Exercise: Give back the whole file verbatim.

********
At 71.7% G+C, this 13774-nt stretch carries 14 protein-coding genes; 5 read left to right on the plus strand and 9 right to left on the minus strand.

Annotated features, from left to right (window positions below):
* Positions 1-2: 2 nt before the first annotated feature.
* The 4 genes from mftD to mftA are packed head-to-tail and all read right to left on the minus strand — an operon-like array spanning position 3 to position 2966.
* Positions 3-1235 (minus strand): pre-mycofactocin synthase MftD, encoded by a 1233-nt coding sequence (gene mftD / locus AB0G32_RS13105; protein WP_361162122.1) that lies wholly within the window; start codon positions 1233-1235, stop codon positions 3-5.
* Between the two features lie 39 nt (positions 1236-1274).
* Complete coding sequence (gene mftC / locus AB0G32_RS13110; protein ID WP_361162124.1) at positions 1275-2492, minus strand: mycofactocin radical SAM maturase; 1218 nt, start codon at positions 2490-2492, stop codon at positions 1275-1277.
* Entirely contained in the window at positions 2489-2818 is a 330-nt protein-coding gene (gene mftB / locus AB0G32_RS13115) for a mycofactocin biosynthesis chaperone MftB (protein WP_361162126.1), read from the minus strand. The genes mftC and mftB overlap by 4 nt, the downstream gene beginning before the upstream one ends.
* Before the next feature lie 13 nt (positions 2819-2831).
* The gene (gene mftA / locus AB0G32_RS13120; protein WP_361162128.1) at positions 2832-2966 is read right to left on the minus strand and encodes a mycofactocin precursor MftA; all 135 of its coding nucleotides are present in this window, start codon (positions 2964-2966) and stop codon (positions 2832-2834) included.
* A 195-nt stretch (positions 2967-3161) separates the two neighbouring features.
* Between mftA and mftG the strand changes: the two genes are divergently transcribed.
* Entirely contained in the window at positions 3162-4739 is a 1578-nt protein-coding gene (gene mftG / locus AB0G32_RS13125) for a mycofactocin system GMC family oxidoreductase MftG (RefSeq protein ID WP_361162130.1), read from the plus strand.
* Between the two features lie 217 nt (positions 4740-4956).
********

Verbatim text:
At 71.7% G+C, this 13774-nt stretch carries 14 protein-coding genes; 5 read left to right on the plus strand and 9 right to left on the minus strand.

Annotated features, from left to right (window positions below):
* Positions 1-2: 2 nt before the first annotated feature.
* The 4 genes from mftD to mftA are packed head-to-tail and all read right to left on the minus strand — an operon-like array spanning position 3 to position 2966.
* Positions 3-1235 (minus strand): pre-mycofactocin synthase MftD, encoded by a 1233-nt coding sequence (gene mftD / locus AB0G32_RS13105; protein WP_361162122.1) that lies wholly within the window; start codon positions 1233-1235, stop codon positions 3-5.
* Between the two features lie 39 nt (positions 1236-1274).
* Complete coding sequence (gene mftC / locus AB0G32_RS13110; protein ID WP_361162124.1) at positions 1275-2492, minus strand: mycofactocin radical SAM maturase; 1218 nt, start codon at positions 2490-2492, stop codon at positions 1275-1277.
* Entirely contained in the window at positions 2489-2818 is a 330-nt protein-coding gene (gene mftB / locus AB0G32_RS13115) for a mycofactocin biosynthesis chaperone MftB (protein WP_361162126.1), read from the minus strand. The genes mftC and mftB overlap by 4 nt, the downstream gene beginning before the upstream one ends.
* Before the next feature lie 13 nt (positions 2819-2831).
* The gene (gene mftA / locus AB0G32_RS13120; protein WP_361162128.1) at positions 2832-2966 is read right to left on the minus strand and encodes a mycofactocin precursor MftA; all 135 of its coding nucleotides are present in this window, start codon (positions 2964-2966) and stop codon (positions 2832-2834) included.
* A 195-nt stretch (positions 2967-3161) separates the two neighbouring features.
* Between mftA and mftG the strand changes: the two genes are divergently transcribed.
* Entirely contained in the window at positions 3162-4739 is a 1578-nt protein-coding gene (gene mftG / locus AB0G32_RS13125) for a mycofactocin system GMC family oxidoreductase MftG (RefSeq protein ID WP_361162130.1), read from the plus strand.
* Between the two features lie 217 nt (positions 4740-4956).